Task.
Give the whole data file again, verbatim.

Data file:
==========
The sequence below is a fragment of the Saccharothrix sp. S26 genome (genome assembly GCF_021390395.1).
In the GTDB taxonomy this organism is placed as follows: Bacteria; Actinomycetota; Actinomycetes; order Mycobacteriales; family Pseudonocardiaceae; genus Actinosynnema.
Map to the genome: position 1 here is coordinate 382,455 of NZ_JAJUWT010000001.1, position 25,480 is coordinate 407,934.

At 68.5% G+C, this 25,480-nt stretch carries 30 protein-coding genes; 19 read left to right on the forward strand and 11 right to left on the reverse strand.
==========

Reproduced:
The sequence below is a fragment of the Saccharothrix sp. S26 genome (genome assembly GCF_021390395.1).
In the GTDB taxonomy this organism is placed as follows: Bacteria; Actinomycetota; Actinomycetes; order Mycobacteriales; family Pseudonocardiaceae; genus Actinosynnema.
Map to the genome: position 1 here is coordinate 382,455 of NZ_JAJUWT010000001.1, position 25,480 is coordinate 407,934.

At 68.5% G+C, this 25,480-nt stretch carries 30 protein-coding genes; 19 read left to right on the forward strand and 11 right to left on the reverse strand.